, and `nchar()`

can help you get the number of characters in each string.

```
<- c("sheep@29", "pig$29", "monkey")
animals
animalslength(animals)
nchar(animals)
```

Note that if you have a vector consisted of numbers with surrounding double quotes, it is also a character vector. (“4” and “29” are strings)

```
<- c(4, 29)
num_vec <- c("4", "29")
char_vec class(num_vec)
#> [1] "numeric"
class(char_vec)
#> [1] "character"
```

*b. Concatenate several strings into a single string*

Next, we will introduce how to concatenate several strings into a single string. To do this, you can use the `paste()`

function. First, let’s create a character vector with four elements,

```
<- c("This", "is", "Sheep@29", "$Studio")
four_strings length(four_strings) #verify the number of strings
```

Then use `paste()`

instead of `c()`

,

```
<- paste("This", "is", "Sheep@29", "$Studio")
one_long_string
one_long_string#> [1] "This is Sheep@29 $Studio"
```

```
class(one_long_string)
length(one_long_string) #verify the number of strings
```

From the results, you can see that `one_long_string`

is a character vector with length 1, and the value of `one_long_string`

is a single string with space between the individual strings.

You may notice that in `paste()`

, the default separator between the individual strings is space. Actually you can change the separator by setting the `sep`

argument in `paste()`

. For example, you can separate the individual strings with comma,

```
<- paste("This", "is", "Sheep@29", "$Studio", sep = ",")
comma
comma#> [1] "This,is,Sheep@29,$Studio"
```

If you don’t want to use a separator, you can use the `paste0()`

function.

```
<- paste0("This", "is", "Sheep@29", "$Studio")
nosep
nosep#> [1] "ThisisSheep@29$Studio"
```

If you would like to concatenate the strings of a vector into a longer string, you need to specify the `collapse`

argument as the separator instead of `sep`

in the `paste()`

function.

```
paste(four_strings, collapse = "")
#> [1] "ThisisSheep@29$Studio"
paste(four_strings, collapse = ",")
#> [1] "This,is,Sheep@29,$Studio"
paste(four_strings) ##doesn't work without the collapse argument
#> [1] "This" "is" "Sheep@29" "$Studio"
```

In addition to paste several strings into one long string, you can also use the `paste()`

function paste two character vectors, where the pair of strings will be pasted elementwisely.

```
paste(c("July", "August"), c("2007", "2008"))
#> [1] "July 2007" "August 2008"
```

*c. Change case*

In character vectors, each string can contain both uppercase and lowercase letters. You can unify the cases of all letters inside a vector. Let’s review the character vector `four_strings`

at first,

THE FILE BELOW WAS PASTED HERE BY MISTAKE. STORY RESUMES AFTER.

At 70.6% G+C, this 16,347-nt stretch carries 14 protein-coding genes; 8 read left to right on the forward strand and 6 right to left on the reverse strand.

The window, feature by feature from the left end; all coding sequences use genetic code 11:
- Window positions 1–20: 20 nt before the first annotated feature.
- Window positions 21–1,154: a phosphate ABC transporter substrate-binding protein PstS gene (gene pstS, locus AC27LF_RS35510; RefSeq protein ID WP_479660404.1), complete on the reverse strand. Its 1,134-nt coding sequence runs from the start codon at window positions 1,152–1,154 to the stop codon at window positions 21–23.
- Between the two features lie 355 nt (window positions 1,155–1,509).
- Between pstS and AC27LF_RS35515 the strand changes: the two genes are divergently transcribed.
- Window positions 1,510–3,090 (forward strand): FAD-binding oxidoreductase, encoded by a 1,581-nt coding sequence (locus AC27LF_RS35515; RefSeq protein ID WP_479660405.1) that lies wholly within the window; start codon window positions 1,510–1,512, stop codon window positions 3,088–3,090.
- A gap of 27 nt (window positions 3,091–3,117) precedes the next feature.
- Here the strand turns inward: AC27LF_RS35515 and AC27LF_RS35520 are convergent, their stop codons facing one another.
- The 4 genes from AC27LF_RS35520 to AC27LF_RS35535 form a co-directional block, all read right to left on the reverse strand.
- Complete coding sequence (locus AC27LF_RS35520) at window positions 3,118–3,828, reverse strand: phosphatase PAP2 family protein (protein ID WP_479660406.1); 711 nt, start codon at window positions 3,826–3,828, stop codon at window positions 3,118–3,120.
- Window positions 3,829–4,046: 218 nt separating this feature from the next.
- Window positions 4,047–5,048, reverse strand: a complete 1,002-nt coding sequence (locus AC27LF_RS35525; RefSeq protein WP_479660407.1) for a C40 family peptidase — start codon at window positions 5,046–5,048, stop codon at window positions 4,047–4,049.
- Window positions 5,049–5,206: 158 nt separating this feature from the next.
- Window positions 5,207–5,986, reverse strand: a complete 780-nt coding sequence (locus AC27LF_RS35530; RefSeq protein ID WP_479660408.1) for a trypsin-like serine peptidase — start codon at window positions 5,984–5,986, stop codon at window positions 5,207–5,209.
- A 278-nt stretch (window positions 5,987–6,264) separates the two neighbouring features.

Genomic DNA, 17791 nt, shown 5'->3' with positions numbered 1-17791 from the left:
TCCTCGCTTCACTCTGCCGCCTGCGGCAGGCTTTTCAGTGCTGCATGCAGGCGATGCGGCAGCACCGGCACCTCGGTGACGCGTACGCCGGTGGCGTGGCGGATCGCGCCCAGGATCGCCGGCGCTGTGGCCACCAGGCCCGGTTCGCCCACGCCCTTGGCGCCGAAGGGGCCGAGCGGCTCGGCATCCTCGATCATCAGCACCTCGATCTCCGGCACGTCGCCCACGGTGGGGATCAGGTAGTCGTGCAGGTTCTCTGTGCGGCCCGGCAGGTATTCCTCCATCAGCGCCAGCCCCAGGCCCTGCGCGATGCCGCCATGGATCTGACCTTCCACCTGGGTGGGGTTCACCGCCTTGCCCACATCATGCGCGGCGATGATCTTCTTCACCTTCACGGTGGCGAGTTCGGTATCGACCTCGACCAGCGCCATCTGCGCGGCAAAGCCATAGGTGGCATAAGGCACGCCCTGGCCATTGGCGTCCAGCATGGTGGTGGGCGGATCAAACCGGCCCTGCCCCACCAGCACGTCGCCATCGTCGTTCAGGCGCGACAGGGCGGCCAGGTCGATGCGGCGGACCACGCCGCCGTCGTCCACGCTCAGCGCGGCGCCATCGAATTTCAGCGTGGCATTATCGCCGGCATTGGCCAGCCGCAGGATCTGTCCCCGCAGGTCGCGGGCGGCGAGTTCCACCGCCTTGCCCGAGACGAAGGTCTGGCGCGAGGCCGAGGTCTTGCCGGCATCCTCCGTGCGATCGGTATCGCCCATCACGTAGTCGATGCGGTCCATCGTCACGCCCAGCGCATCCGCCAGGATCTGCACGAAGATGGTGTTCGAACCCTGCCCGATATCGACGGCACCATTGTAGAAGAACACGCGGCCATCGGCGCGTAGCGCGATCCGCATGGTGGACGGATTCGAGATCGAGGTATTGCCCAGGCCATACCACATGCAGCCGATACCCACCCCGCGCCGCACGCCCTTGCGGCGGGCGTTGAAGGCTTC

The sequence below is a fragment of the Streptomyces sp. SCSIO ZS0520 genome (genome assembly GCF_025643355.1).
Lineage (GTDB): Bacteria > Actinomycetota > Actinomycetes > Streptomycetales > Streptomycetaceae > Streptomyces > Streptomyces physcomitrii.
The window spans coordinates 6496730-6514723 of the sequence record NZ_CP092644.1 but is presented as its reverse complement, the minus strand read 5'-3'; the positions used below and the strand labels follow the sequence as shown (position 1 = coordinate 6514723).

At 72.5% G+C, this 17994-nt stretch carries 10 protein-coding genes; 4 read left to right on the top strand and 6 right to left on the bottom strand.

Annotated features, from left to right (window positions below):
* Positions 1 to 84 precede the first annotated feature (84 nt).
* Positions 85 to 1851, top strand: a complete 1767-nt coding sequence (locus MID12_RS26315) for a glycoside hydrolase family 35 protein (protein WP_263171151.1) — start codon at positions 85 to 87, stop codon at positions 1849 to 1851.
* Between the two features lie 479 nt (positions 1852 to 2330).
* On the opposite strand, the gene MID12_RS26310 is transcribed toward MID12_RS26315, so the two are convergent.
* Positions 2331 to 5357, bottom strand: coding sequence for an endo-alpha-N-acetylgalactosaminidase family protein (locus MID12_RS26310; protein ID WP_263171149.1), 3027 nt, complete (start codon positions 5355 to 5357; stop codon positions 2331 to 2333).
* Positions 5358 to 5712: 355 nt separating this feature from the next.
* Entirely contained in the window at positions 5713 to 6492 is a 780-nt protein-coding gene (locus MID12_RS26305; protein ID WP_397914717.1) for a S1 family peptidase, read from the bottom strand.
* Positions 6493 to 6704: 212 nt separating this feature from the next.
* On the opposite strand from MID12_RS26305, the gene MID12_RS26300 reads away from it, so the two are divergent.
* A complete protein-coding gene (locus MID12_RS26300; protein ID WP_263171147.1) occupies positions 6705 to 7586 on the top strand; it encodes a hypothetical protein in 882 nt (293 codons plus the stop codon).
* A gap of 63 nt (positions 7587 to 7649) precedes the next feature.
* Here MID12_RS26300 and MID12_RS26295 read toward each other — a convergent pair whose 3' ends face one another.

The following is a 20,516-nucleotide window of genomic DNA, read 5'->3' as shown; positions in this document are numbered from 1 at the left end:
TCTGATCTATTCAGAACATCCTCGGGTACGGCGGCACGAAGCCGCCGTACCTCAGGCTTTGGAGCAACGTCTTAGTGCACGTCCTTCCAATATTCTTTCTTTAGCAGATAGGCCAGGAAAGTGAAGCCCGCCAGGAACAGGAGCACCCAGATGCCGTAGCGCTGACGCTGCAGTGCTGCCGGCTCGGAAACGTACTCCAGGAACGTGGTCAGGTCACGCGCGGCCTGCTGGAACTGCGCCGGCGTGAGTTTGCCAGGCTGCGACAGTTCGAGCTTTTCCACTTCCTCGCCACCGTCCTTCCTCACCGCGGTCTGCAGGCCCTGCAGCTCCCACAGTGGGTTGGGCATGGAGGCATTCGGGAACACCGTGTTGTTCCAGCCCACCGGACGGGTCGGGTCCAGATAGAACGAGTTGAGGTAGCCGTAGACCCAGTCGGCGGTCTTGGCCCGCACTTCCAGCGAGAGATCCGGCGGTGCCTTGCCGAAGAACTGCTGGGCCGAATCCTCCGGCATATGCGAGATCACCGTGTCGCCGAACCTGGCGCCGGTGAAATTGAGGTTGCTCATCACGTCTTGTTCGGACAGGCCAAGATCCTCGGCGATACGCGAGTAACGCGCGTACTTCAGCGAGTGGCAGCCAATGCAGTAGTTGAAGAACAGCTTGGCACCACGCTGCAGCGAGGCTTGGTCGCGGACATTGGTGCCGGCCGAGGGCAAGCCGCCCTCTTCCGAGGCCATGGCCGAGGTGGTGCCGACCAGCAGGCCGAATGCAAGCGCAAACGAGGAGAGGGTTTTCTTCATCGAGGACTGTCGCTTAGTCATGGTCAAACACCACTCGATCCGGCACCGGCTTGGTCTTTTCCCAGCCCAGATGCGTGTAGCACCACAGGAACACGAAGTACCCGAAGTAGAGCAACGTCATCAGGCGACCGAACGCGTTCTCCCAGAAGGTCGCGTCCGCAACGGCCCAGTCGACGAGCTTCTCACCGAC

```
<- c("This", "is", "Sheep@29", "$Studio")
four_strings
four_strings#> [1] "This" "is" "Sheep@29" "$Studio"
```

Then use the `tolower()`

function to convert all letters to lower case,

```
tolower(four_strings)
#> [1] "this" "is" "sheep@29" "$studio"
```

The opposite function of `tolower()`

is `toupper()`

, which converts all letters to upper case,

```
toupper(four_strings)
#> [1] "THIS" "IS" "SHEEP@29" "$STUDIO"
```

### 2.1.3 Logical vector

So far we have created several numeric vectors and character vectors. Some vectors have names, and some do not. You can see all the **named objects** by using the `ls()`

function.

```
ls()
#> [1] "animals" "char_vec" "comma" "four_strings"
#> [5] "nosep" "num_vec" "one_long_string" "sheepstudio"
#> [9] "x1" "x2" "y1" "y2"
#> [13] "y3" "z1"
```

As introduced in Section 1.3, another way to check the named objects is via the environment panel as shown in Figure 2.2.

We can see that the environment panel has two columns, with the first column showing the list of object names, and the second column showing the corresponding information for each object. The information includes the vector type (*chr* is short for character and *num* is short for numeric), the vector length, and the first few values of the vector. Note that if the vector is of length 1 (for example `x1`

), the environment will not show the type or the length.

By now you have created several objects, and you will find that the objects will not be saved in R if you don’t assign their values to names, for example, the results of `x1 + x2`

and `y1 + y2`

are not shown in the environment.

Before introducing the *logical vector*, let’s first learn a function called `is.numeric()`

, which checks whether a vector is of numeric type,

```
is.numeric(y1) #Is y1 of numeric type?
#> [1] TRUE
```

Similar to `is.numeric()`

, you can also use `is.character()`

function to check if the given vector is of character type.

```
is.character(y1) #Is y1 of character type?
#> [1] FALSE
```

You may notice that results are `TRUE`

or `FALSE`

from the above codes. Actually, **logical vectors** are vectors that only use `TRUE`

or `FALSE`

as values. Note that `TRUE`

and `FALSE`

are logical constants in R. Similarly, you can use `is.logical()`

to check if the vector is of logical type, or you can use `class()`

to find out the exact type.

```
<- c(TRUE, FALSE, TRUE) #you can also use the c() function to create a logical vector
logic1 is.logical(logic1)
class(logic1)
```

You can also use `T`

to represent `TRUE`

and `F`

to represent `FALSE`

in logical vectors.

```
<- c(T, F, F)
logic2 is.logical(logic2)
class(logic2)
```

It is worth to point out that you don’t want to put a pair of double quotes around `TRUE`

or `FALSE`

when you use them as logical values. If you do that, a character vector will be generated instead.

```
<- c("TRUE", "FALSE", "TRUE")
char is.logical(char)
```

Note that the keywords `TRUE`

and `FALSE`

are case sensitive, and all letters inside them need to be in **upper case**. If you change any letter to the lower case, you will get an error, because `True`

is neither a logical constant nor a defined object.

```
<- True
tlogic #> Error in eval(expr, envir, enclos): object 'True' not found
```

### 2.1.4 Exercises

Write R code to create a numeric vector named

`vec_1`

with values`7 24 8 26`

, get its length, and find out its type.Write R code to create a character vector named

`char_1`

with values`"I"`

,`"am"`

,`"learning"`

,`"R!"`

, get its length, find out its type, and concatenate the vector into a single string with space as the separator.For the

`char_1`

defined in Q2, find the number of characters in each string, and convert each string to upper case.Create a length-2 logical vector representing whether

`vec_1`

and`char_1`

are of character type.